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TocquevilleThe Aristocratic Sources of Liberty$
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Lucien Jaume

Print publication date: 2013

Print ISBN-13: 9780691152042

Published to Princeton Scholarship Online: October 2017

DOI: 10.23943/princeton/9780691152042.001.0001

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Tocqueville’s Relation to Jansenism

Tocqueville’s Relation to Jansenism

(p.159) 9 Tocqueville’s Relation to Jansenism

Lucien Jaume

, Arthur Goldhammer
Princeton University Press

This chapter considers the supposed Jansenist leanings of Tocqueville. For generations, scholars have been arguing that Tocqueville had deep sympathy for Pascal and perhaps for Jansenism. However, it remains to be seen what effects meditation on Pascal had on Tocqueville's writing. Furthermore, we cannot speak of “Jansenism” without examining what the public image of Jansenism (one of the most controversial schools of thought in French intellectual history) was in the 1830s and 1840s. And finally, we will need to say something about Tocqueville's stance with respect to that image. The chapter argues that Tocqueville was neither devout nor militant. He had no intention of publicly advocating a religious dogma, although he was in favor of publicly censuring materialism. For those who would like to enlist Tocqueville in the cause of religious revival, a letter to Kergorlay will set things straight. In it he explains that, from the standpoint of civic virtue, a book like L'Imitation de Jésus-Christ is useless and even dangerous.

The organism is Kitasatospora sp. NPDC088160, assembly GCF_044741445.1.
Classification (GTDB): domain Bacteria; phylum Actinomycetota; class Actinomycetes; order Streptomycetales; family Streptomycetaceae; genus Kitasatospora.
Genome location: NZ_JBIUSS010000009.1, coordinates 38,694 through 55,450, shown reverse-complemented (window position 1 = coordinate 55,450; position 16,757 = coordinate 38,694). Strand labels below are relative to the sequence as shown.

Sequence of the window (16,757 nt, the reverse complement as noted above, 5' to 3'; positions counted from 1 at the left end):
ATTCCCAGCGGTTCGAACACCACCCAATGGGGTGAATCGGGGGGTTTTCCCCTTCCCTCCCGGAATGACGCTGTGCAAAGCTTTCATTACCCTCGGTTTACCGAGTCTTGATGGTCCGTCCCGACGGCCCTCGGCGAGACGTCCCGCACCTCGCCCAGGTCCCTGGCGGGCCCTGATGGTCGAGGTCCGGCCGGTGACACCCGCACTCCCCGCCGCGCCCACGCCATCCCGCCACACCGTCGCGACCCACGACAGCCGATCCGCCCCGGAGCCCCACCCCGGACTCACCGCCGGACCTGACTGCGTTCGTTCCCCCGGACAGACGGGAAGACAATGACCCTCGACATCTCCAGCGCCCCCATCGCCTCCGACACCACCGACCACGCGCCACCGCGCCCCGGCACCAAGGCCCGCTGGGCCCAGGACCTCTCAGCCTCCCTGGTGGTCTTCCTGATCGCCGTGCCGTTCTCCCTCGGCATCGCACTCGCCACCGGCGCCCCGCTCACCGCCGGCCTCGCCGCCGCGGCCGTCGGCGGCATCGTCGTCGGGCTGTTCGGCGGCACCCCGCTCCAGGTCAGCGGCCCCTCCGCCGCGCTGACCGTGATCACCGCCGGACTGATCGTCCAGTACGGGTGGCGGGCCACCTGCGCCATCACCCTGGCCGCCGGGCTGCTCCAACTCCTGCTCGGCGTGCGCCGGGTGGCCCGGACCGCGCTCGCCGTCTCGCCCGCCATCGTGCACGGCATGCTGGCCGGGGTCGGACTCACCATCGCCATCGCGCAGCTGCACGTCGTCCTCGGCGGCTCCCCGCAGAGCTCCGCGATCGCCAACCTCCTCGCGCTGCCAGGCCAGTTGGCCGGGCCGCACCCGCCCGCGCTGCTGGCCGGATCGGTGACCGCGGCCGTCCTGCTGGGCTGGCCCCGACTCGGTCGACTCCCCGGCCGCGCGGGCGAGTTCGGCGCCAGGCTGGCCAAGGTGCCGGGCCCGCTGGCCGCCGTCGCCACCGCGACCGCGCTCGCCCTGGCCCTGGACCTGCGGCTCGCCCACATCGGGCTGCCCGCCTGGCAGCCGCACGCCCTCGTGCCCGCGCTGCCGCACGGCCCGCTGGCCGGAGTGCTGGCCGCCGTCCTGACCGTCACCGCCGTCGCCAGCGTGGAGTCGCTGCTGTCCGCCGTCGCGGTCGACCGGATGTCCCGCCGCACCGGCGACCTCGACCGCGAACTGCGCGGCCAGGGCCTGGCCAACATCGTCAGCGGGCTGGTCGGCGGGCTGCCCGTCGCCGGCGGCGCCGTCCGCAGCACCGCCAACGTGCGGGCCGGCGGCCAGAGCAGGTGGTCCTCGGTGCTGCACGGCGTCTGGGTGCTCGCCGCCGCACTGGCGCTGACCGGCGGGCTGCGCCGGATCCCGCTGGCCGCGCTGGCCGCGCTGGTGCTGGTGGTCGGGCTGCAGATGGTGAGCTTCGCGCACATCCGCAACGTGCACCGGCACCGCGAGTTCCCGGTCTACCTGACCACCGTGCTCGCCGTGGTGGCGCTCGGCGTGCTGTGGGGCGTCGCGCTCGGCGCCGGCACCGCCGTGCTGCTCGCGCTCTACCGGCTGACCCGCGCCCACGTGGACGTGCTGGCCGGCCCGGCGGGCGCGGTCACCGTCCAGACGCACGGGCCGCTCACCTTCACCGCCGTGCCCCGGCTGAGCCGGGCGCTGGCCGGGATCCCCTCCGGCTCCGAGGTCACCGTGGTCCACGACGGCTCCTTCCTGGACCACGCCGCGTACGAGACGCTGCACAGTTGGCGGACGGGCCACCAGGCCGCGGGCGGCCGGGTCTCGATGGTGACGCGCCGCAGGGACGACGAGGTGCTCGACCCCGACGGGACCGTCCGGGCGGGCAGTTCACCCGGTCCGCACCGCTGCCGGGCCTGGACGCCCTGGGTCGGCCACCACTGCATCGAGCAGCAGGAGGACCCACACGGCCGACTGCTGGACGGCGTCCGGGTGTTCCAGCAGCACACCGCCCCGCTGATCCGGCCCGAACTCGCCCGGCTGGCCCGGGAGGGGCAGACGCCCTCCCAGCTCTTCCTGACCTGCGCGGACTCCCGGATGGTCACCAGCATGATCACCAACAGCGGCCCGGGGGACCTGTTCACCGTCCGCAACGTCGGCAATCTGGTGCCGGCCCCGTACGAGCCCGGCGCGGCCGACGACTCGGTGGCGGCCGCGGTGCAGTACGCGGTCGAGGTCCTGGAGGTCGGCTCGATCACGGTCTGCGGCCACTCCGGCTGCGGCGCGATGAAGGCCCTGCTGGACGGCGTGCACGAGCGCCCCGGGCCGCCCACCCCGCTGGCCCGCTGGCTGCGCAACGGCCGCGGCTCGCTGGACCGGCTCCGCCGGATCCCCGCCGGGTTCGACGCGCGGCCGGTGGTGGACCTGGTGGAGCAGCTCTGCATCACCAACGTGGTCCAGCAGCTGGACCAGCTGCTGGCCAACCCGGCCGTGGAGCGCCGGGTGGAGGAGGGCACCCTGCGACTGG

Keywords:   Alexis de Tocqueville, Jansenism, Jansenist, Blaise Pascal, French intellectual history

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